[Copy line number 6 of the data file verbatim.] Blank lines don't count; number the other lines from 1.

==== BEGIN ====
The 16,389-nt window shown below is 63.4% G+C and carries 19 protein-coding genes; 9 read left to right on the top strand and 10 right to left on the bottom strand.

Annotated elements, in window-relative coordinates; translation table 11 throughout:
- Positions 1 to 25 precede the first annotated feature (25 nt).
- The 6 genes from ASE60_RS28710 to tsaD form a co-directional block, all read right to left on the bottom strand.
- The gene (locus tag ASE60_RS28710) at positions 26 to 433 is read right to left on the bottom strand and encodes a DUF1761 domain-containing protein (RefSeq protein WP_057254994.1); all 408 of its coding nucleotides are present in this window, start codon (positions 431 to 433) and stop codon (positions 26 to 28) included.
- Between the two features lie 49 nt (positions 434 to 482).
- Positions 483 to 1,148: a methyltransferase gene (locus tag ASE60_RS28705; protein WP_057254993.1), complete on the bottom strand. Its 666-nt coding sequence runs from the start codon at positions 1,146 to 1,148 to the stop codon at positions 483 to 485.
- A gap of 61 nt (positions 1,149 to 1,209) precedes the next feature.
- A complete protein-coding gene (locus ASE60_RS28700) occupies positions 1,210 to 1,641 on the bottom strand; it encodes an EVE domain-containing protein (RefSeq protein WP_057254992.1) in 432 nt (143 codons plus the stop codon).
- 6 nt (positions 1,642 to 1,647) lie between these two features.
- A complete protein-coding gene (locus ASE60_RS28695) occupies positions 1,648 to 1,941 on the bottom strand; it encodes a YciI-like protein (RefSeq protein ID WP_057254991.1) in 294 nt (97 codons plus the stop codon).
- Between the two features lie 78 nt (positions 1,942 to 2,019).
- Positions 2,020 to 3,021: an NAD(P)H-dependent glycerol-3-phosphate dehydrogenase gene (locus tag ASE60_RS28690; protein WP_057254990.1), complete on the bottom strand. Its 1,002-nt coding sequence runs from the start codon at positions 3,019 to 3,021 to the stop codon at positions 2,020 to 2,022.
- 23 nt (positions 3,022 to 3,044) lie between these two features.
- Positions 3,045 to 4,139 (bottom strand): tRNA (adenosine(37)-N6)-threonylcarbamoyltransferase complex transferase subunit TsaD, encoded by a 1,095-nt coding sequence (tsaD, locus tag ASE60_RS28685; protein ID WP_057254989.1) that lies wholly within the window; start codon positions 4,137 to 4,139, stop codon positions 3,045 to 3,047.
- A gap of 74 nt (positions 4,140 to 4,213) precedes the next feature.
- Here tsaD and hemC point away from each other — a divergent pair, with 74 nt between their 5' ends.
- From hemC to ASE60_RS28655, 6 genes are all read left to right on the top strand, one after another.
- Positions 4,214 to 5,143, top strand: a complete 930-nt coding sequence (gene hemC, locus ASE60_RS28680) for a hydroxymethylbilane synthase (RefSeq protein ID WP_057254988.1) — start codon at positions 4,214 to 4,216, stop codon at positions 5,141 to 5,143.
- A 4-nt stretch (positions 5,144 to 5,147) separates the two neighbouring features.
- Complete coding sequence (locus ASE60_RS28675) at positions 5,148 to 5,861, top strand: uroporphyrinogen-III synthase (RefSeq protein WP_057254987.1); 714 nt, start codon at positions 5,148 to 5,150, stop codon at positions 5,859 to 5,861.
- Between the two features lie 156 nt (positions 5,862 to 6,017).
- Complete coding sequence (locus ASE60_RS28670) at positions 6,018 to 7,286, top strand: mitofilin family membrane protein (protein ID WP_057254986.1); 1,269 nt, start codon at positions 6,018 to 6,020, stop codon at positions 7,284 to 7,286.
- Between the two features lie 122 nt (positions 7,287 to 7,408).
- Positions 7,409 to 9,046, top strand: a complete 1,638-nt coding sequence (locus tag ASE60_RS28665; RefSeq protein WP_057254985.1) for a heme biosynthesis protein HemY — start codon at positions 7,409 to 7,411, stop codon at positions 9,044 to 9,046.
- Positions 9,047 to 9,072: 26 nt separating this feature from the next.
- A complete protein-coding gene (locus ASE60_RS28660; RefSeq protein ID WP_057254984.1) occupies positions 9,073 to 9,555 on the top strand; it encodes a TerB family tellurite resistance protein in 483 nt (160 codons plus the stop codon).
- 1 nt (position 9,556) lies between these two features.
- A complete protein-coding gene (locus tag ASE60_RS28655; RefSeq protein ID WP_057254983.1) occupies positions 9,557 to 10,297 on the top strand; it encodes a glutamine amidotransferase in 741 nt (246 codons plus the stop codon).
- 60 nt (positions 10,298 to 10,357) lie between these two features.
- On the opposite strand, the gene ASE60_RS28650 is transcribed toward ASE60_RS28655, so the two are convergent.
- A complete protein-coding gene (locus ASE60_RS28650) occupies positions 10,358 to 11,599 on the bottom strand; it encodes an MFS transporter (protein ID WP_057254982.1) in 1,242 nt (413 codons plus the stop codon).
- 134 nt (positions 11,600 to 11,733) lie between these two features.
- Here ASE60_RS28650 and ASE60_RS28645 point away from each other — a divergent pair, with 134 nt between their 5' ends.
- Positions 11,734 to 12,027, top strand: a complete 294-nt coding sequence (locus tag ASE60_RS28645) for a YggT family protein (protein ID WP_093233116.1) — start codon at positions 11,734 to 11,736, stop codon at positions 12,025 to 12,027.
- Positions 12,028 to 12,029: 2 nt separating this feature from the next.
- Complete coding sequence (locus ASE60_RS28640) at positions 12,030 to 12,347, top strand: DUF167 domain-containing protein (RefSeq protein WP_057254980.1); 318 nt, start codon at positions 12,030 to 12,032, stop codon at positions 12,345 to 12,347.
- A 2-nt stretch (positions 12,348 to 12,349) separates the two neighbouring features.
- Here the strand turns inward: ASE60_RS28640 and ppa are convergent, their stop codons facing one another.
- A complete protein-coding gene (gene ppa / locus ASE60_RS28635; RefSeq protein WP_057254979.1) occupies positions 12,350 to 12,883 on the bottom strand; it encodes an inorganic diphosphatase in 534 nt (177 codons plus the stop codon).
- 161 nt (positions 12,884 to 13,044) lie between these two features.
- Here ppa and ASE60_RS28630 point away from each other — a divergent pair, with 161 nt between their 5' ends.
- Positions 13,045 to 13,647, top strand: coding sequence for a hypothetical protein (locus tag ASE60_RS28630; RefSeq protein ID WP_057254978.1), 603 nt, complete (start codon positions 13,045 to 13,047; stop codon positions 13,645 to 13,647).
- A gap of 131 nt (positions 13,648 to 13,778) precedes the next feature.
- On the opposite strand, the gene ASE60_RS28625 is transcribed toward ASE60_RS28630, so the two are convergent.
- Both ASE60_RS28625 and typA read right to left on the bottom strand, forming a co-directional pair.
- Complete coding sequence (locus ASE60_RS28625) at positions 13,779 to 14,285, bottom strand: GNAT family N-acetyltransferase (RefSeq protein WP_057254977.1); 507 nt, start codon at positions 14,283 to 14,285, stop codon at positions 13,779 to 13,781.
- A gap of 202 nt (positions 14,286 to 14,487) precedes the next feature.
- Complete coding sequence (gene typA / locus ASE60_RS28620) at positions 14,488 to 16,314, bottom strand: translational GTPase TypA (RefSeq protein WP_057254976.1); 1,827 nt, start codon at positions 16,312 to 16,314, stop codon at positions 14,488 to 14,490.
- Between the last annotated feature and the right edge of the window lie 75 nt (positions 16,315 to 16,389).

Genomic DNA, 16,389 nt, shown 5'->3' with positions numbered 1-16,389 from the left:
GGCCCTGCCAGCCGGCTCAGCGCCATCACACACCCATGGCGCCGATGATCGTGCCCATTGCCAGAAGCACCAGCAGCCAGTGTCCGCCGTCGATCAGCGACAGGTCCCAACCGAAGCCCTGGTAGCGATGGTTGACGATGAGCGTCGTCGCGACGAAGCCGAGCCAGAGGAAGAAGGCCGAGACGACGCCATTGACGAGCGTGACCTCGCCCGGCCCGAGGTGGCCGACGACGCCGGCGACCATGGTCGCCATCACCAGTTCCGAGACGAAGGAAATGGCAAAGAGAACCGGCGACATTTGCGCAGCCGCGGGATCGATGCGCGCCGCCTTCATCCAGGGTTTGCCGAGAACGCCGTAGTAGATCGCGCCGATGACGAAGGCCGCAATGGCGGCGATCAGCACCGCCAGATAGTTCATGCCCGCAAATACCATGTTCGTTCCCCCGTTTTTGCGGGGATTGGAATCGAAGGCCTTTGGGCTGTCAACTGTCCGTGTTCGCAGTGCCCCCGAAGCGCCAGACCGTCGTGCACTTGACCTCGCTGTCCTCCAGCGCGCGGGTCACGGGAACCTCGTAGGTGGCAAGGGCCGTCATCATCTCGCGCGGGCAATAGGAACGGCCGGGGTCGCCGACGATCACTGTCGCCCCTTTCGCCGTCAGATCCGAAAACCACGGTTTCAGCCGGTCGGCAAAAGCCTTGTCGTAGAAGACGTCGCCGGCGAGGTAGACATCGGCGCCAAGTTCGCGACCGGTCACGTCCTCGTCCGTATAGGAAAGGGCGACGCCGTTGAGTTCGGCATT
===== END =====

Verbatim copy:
- Between the two features lie 49 nt (positions 434 to 482).